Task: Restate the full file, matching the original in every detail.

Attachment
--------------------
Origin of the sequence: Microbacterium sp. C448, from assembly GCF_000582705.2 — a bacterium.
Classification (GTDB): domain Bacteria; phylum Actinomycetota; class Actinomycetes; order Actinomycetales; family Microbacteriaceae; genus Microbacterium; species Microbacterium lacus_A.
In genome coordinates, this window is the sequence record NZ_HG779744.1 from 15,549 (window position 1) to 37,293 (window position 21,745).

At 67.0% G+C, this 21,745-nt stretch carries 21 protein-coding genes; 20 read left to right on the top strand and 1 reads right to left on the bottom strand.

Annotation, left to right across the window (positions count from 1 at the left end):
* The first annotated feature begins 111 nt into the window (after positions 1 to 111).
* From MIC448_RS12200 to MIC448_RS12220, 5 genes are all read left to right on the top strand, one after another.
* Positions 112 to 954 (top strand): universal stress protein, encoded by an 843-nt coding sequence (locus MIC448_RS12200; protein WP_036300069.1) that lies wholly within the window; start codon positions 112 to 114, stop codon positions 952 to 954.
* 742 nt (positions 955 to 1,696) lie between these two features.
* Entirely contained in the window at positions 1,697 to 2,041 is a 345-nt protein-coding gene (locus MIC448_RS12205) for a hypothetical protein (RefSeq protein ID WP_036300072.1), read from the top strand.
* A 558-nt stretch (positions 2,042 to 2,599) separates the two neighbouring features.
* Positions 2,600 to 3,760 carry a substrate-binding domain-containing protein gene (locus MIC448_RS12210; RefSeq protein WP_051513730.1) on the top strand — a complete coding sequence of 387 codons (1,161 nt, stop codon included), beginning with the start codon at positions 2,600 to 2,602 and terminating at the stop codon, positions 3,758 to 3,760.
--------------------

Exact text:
Origin of the sequence: Microbacterium sp. C448, from assembly GCF_000582705.2 — a bacterium.
Classification (GTDB): domain Bacteria; phylum Actinomycetota; class Actinomycetes; order Actinomycetales; family Microbacteriaceae; genus Microbacterium; species Microbacterium lacus_A.
In genome coordinates, this window is the sequence record NZ_HG779744.1 from 15,549 (window position 1) to 37,293 (window position 21,745).

At 67.0% G+C, this 21,745-nt stretch carries 21 protein-coding genes; 20 read left to right on the top strand and 1 reads right to left on the bottom strand.

Annotation, left to right across the window (positions count from 1 at the left end):
* The first annotated feature begins 111 nt into the window (after positions 1 to 111).
* From MIC448_RS12200 to MIC448_RS12220, 5 genes are all read left to right on the top strand, one after another.
* Positions 112 to 954 (top strand): universal stress protein, encoded by an 843-nt coding sequence (locus MIC448_RS12200; protein WP_036300069.1) that lies wholly within the window; start codon positions 112 to 114, stop codon positions 952 to 954.
* 742 nt (positions 955 to 1,696) lie between these two features.
* Entirely contained in the window at positions 1,697 to 2,041 is a 345-nt protein-coding gene (locus MIC448_RS12205) for a hypothetical protein (RefSeq protein ID WP_036300072.1), read from the top strand.
* A 558-nt stretch (positions 2,042 to 2,599) separates the two neighbouring features.
* Positions 2,600 to 3,760 carry a substrate-binding domain-containing protein gene (locus MIC448_RS12210; RefSeq protein WP_051513730.1) on the top strand — a complete coding sequence of 387 codons (1,161 nt, stop codon included), beginning with the start codon at positions 2,600 to 2,602 and terminating at the stop codon, positions 3,758 to 3,760.